A different cancer experience, without a video

A very different experience of the disease awaits the Princess of Wales. PHOTO: REUTERS
A very different experience of the disease awaits the Princess of Wales. PHOTO: REUTERS
The Princess of Wales’ video announcement of her cancer diagnosis shows how bizarre the British Royal Family has become.

This is the woman whose job has been to provide the royal heirs, be a dutiful wife, to smile and wave and shake myriad hands, look impeccable at all times, always speak reassuringly and admiringly to those she meets at her public engagements, and never utter a disparaging word or tell us what she really thinks about anything vaguely controversial.

This way of behaving and being is so far removed from anything I understand about everyday life that, if she were a friend of mine, I would be trying to find her help or even an escape route.

It seems over the top that now she has been diagnosed with cancer she conveys that news by fronting a video screened worldwide.

Why couldn’t the palace have just issued a statement about it, and in a timely fashion?

If this unnecessary ordeal for the princess was designed to counter the mad conspiracy theories about what she might have been up to since she had abdominal surgery at the start of the year, is that a wise precedent?

Whatever the reason, it highlights the difficulty of maintaining boundaries between the great unwashed and the monarchy when much of the public sees the titled as celebrities, albeit ones sucking on the public teat.

Catherine has urged everyone facing cancer not to lose faith or hope: "You are not alone."

But her experience is likely to be much different from some cancer patients here.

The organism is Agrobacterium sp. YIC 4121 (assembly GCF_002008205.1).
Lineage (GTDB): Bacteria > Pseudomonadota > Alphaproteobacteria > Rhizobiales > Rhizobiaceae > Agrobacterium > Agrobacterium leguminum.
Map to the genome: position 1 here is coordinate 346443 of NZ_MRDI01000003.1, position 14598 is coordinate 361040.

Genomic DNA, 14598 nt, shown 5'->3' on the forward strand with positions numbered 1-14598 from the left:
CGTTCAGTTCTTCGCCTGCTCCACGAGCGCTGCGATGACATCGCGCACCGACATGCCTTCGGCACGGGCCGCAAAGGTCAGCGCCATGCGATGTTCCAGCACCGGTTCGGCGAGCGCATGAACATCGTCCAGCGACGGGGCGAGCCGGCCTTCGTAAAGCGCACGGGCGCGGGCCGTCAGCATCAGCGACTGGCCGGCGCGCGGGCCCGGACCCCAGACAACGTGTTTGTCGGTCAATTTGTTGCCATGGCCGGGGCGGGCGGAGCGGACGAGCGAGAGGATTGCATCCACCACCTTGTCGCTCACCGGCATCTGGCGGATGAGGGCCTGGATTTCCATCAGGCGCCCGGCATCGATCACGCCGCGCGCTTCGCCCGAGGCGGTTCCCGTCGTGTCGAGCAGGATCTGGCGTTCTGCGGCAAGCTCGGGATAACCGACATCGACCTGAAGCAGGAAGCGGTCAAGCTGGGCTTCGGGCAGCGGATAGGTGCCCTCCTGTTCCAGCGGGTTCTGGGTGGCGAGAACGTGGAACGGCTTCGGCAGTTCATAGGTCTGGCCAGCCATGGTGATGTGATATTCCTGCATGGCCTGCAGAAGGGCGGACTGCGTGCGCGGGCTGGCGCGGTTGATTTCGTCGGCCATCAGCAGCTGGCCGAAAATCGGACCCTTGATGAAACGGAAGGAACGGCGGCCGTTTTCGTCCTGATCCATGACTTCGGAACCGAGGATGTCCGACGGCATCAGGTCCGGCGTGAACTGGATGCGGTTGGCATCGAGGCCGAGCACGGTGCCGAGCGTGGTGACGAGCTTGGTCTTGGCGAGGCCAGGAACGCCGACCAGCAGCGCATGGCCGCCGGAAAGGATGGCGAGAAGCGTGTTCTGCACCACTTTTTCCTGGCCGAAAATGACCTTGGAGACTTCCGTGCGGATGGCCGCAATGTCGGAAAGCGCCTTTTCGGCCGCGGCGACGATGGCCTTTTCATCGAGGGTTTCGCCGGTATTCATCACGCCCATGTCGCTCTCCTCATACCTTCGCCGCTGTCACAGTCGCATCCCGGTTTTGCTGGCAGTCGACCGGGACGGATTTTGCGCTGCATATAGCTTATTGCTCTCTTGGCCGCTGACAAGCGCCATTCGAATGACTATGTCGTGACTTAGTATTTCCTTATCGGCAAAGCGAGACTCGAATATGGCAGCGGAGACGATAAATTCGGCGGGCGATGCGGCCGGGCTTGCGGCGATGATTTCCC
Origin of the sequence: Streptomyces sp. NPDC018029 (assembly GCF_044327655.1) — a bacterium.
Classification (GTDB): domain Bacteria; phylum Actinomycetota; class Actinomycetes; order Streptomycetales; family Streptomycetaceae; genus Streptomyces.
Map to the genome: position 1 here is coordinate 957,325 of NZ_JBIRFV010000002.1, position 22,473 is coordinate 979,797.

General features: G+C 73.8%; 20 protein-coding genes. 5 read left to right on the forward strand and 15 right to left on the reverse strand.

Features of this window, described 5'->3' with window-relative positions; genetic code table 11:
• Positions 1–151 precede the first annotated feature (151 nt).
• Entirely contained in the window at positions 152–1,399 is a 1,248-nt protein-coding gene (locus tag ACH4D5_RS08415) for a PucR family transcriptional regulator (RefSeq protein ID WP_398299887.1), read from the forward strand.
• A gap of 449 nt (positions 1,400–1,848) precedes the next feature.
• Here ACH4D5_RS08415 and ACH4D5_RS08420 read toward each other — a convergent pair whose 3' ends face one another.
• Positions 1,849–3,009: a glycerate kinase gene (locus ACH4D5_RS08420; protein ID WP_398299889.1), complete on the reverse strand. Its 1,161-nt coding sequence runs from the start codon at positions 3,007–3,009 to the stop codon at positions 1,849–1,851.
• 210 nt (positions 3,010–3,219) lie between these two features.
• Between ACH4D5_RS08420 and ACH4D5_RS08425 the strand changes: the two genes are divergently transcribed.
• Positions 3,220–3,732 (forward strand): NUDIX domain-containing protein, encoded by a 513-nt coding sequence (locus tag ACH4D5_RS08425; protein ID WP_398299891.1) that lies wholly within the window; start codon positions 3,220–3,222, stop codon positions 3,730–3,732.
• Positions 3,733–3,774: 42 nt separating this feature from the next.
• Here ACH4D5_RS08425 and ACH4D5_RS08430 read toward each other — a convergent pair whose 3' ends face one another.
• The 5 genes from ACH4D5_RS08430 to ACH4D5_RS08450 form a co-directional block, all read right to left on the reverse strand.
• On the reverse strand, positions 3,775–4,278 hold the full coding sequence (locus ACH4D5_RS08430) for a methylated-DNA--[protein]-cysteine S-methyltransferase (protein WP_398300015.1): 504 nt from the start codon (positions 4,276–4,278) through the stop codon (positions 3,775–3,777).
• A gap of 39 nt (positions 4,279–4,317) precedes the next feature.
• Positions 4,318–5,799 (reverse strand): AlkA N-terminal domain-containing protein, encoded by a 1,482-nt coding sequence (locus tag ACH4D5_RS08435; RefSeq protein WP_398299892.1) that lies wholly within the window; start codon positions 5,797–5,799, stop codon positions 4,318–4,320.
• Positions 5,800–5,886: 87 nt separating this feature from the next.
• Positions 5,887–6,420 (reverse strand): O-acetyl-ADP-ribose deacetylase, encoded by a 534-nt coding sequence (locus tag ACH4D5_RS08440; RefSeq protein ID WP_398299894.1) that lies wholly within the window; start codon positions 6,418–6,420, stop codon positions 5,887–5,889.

She won’t have to worry about a lack of cohesion in care, forgoing treatment because she can’t afford to travel away from home, the shortage of specialists or limits to the medicines budget.

No expense will be spared to ensure she gets the best of everything.

Palace staff will be able to screen out well-wishers suggesting "cures" — anything from extreme diets to shark cartilage and faith healing. Lesser mortals bombarded with this stuff must listen and remain polite.

Any parent who has had to explain their cancer diagnosis to their children will understand the reticence of the princess to speak earlier or indeed divulge more publicly.

It is not always easy to know what your children grasp about what they have been told.

When my husband was diagnosed with bowel cancer, decades ago now, one of my young sons, fresh from his knowledge about the role of worms in the garden, reckoned they could be deployed to gobble up the bad stuff in Dad. If only.

Unlike Catherine and William, most families would not have the headache of having to protect their children from what might be hysterical or just plain wrong media coverage of the illness.

My husband and I were able to discuss his situation with the teachers at our children’s school, explaining we were being straight forward and open with the offspring about it and, if the subject arose in the classroom, that’s what we expected them to be. We were not worried we would have to fight our way through the paparazzi to have this talk or that the teachers would blab to the media.

When I was a health reporter, I was privileged to share stories of cancer patients. They were usually people let down by the health system in one way or another and, while they were upset they were able to move beyond their bitterness with grace and the hope telling their story might contribute towards improved care for others.

My husband was also willing to share and discuss his case when we both participated in a lecture to medical school students at a time when he knew his cancer would kill him.

I fell in love with the student who went beyond the stark medical facts to ask how that prognosis was affecting our family. I hope that person has not lost sight of that holistic approach.

After my husband’s death I also spoke a couple of times to nursing students asking them to be aware of more than just the patient in the bed and to understand that the hospital experience with its unfamiliar and sometimes peculiar routines could be overwhelming and stressful for a normally assertive person.

To illustrate that, I’d tell them about being told off by a hospital nurse during one of my husband’s hospital stints because I was using a teaspoon when making a cup of tea in the ward kitchen. The teaspoons were only to be used by staff. The rest of us were to use wooden tongue depressors.

Instead of questioning such nonsense, I felt like a naughty child and nervous about ever making another hot drink.

As the princess says, those affected by cancer are not alone, but it might not always feel like that.

 - Elspeth McLean is a Dunedin writer.